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Mollema reveling in responsibility at Volta ao Algarve

With Alberto Contador's spot on the team now a distant memory, Bauke Mollema has moved into rather more familiar territory as Trek-Segafredo's main contender for week-long races and Grand Tours.

The 2017 Tour de France stage winner will target the race once more this year after riding as a super domestique to Contador in last year's event, and he's tuning-up for his first serious objective of the year – Paris-Nice – at this week's Volta ao Algarve.

"My biggest goal is once again the Tour de France," he told Cyclingnews on stage 1 in Portugal. "That changed last year with Alberto in the team. I was also the GC leader last year in most of the races that I did. It was only in Catalunya and the Tour where I was racing for Alberto. This doesn't make a difference to me and it's similar to 2015 and 2016 when I was more or less the only GC rider in the team."

With Trek unable – and partly unwilling – to sign another GC leader for 2018, Mollema will lead the line in almost every race he starts. He says he thrives on the pressure, and in a contract year for the 31-year-old, that could certainly inspire him to succeed and finally deliver a podium in a Grand Tour.

"I think that I'm used to that pressure," he said. "I think everyone needs some pressure to perform, and I think that I can say I like that."

Trek-Segafredo as a team have appeared revitalized in Contador's absence. It wasn't as though the Spaniard was holding the team back last year – he provided many exciting performances, and although he only won once and cracked at the Tour de France, he was still worthy of leadership. However, with Contador gone, more and more Trek riders are having opportunities to lead and to win. The squad have already won six times this year, and given they won 20 times in 2017 they're well on the way to beat that tally.

"The start of the year was really good for the team, with a few sprint wins and the time trial win in Argentina," Mollema said. "When I saw the team in training camp everyone was really motivated. Alberto was only with us for one year. I think everyone speaks as if the team has really changed with him stopping. Of course, it was a big change but he was only there for one year. It wasn't like he was there for years and years. For sure, for the younger riders and other riders, this is a chance for more freedom in other races."

In terms of Algarve, it will provide Mollema with a more serious workout than the one he went through at the Mallorca Challenge last month. There are two summit finishes and a time trial in Portugal, and although it is not a WorldTour race it is still a highly respected one-week race.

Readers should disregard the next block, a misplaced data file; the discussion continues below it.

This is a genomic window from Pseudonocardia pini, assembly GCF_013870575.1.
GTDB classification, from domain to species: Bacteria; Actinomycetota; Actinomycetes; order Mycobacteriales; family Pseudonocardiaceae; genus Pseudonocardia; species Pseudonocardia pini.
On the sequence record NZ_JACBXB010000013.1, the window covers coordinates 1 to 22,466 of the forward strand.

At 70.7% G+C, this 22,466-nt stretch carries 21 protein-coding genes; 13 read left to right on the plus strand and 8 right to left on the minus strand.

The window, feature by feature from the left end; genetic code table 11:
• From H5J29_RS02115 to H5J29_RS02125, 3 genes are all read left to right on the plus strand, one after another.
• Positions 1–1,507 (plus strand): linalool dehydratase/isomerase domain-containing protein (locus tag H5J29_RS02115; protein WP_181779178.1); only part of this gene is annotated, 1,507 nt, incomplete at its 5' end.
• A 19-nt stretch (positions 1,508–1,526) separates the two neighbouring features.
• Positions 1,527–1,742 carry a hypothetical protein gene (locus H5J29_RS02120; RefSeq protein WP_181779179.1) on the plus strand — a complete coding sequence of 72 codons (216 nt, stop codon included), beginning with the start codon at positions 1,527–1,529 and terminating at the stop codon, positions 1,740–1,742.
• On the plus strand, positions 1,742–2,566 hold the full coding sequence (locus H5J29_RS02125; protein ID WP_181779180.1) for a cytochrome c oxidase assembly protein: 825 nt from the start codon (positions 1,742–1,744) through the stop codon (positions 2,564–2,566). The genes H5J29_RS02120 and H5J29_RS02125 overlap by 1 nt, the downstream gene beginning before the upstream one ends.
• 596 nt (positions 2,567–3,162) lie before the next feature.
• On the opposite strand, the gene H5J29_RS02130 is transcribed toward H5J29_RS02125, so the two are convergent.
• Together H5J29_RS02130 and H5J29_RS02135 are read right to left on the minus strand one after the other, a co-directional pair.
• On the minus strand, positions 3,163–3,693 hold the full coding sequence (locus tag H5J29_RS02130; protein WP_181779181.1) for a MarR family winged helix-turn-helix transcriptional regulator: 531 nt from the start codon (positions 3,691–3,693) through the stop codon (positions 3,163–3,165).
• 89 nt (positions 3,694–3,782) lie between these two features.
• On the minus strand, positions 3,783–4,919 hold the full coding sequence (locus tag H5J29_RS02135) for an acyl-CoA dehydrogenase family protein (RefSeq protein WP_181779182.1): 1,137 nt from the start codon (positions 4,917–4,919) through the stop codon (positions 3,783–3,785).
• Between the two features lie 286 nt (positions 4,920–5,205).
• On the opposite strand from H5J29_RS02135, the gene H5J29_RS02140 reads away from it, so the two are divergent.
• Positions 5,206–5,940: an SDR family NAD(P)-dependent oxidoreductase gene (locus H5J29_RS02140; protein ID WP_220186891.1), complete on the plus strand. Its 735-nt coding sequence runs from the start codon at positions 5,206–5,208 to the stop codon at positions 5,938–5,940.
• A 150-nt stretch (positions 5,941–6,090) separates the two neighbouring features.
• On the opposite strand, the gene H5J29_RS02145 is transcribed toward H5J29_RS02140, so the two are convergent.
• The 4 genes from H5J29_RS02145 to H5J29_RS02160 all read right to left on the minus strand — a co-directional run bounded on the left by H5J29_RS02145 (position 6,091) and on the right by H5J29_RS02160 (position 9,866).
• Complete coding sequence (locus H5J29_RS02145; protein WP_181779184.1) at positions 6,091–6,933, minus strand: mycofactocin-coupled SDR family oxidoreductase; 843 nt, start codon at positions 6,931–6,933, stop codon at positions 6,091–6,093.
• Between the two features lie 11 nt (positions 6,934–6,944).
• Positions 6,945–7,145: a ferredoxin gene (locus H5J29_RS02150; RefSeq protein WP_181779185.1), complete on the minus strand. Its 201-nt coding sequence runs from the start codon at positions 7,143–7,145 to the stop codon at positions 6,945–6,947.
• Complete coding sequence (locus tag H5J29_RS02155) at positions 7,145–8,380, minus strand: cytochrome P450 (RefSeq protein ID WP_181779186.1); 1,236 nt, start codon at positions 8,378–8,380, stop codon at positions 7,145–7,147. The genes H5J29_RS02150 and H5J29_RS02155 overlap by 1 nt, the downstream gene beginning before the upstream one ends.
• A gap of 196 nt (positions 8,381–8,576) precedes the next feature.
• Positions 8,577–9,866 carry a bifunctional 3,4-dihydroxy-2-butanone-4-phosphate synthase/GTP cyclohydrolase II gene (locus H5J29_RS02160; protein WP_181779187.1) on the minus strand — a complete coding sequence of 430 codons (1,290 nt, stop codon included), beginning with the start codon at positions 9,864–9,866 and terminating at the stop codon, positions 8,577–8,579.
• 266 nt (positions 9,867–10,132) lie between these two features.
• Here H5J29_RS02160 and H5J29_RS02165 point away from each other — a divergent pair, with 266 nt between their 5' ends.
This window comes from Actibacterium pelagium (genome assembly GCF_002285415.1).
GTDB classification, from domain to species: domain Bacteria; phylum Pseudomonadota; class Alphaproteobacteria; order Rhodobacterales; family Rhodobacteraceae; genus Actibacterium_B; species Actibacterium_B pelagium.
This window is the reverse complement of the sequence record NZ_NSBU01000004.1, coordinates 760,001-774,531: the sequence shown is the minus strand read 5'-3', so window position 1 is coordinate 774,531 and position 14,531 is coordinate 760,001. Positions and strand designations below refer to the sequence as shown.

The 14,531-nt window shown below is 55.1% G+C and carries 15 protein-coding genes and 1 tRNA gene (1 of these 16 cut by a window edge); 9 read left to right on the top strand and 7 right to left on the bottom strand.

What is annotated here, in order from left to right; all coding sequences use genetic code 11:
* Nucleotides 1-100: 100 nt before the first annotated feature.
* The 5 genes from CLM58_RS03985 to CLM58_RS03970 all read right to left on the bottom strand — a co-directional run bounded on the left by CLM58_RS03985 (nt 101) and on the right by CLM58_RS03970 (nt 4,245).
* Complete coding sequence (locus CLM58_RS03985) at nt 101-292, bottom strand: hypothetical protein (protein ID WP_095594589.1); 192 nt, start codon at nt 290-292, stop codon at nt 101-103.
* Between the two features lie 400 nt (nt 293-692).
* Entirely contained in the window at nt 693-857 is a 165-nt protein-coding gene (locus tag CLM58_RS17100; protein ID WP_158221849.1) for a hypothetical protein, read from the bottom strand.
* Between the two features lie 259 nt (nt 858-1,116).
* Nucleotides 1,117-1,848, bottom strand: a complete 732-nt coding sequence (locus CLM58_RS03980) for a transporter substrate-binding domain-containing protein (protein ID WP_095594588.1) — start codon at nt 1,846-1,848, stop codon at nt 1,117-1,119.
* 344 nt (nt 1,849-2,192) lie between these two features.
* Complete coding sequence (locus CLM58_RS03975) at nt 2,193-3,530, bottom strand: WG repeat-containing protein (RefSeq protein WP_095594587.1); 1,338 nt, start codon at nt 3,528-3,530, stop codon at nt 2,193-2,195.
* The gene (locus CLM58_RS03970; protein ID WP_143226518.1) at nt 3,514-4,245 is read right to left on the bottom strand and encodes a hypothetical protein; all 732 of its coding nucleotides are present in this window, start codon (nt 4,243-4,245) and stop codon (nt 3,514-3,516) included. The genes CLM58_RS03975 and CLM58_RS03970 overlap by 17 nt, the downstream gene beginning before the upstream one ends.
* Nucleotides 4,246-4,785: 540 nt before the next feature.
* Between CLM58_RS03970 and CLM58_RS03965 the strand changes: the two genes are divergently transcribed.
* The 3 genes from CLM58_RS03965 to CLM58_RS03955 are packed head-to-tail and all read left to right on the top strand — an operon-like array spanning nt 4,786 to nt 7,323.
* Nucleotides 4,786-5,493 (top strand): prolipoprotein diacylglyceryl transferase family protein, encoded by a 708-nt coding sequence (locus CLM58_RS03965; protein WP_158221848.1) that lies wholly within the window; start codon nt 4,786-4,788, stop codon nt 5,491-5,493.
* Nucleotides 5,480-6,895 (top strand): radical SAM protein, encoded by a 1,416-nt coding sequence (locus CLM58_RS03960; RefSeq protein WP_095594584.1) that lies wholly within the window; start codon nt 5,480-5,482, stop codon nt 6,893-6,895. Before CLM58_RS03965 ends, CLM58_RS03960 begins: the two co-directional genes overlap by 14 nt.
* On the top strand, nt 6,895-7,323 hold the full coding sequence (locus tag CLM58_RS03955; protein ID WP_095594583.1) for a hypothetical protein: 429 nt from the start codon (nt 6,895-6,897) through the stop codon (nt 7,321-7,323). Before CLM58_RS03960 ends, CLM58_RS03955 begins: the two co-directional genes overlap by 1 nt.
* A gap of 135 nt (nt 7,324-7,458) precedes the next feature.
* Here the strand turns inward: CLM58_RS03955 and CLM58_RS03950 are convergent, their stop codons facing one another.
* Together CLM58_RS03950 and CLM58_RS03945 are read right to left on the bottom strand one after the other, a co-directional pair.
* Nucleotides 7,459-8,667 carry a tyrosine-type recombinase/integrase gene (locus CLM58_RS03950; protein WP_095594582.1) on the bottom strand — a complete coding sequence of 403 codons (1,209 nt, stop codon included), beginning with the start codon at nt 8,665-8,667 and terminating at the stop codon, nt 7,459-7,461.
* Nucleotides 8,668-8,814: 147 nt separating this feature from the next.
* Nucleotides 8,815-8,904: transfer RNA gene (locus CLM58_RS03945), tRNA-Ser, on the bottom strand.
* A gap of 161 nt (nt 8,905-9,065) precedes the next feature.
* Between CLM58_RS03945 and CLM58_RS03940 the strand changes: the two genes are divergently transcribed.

"For me, this feels like the first real race and it's my first time here in Algarve," he said. "This isn't the biggest objective, of course. I think everybody knows that the biggest objectives are the WorldTour races, but this race has a nice course and it's a good test ahead of Paris-Nice. That's my first really big goal of the season. My form is good though, and in Mallorca, I was feeling okay. I think I've made another step and the feelings I had in training were also good. I'll be okay.”

Friday's individual test against the clock will provide Mollema with a chance to gauge his time trialling form after a winter spent tinkering with his position and set-up with Trek. The Dutchman famously rode a time trial on his previous team's Bianchi bicycle without much testing back in 2014, with disastrous consequences – but he is now a far more serious athlete when it comes to testing and development. At the Tour de France that factor will surely be crucial.

"I've worked on my position a lot," he said. "We made some big changes to my position the winter before. I went lower with the bars, but in 2017 I didn't really good feelings. I also felt that with the power I had I should have done better in time trials.

"That's why we went and did more testing on the track this winter. So, now I've gone up a bit more in terms of position. I think we made a mistake last winter but now the bike is also a bit more aero and I've also changed the cranks. It feels really good. I've also spent lots of time training in this new position, so I think last week I did more than eight hours on the TT bike."

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Daniel Benson
Daniel Benson

Daniel Benson was the Editor in Chief at Cyclingnews.com between 2008 and 2022. Based in the UK, he joined the Cyclingnews team in 2008 as the site's first UK-based Managing Editor. In that time, he reported on over a dozen editions of the Tour de France, several World Championships, the Tour Down Under, Spring Classics, and the London 2012 Olympic Games. With the help of the excellent editorial team, he ran the coverage on Cyclingnews and has interviewed leading figures in the sport including UCI Presidents and Tour de France winners.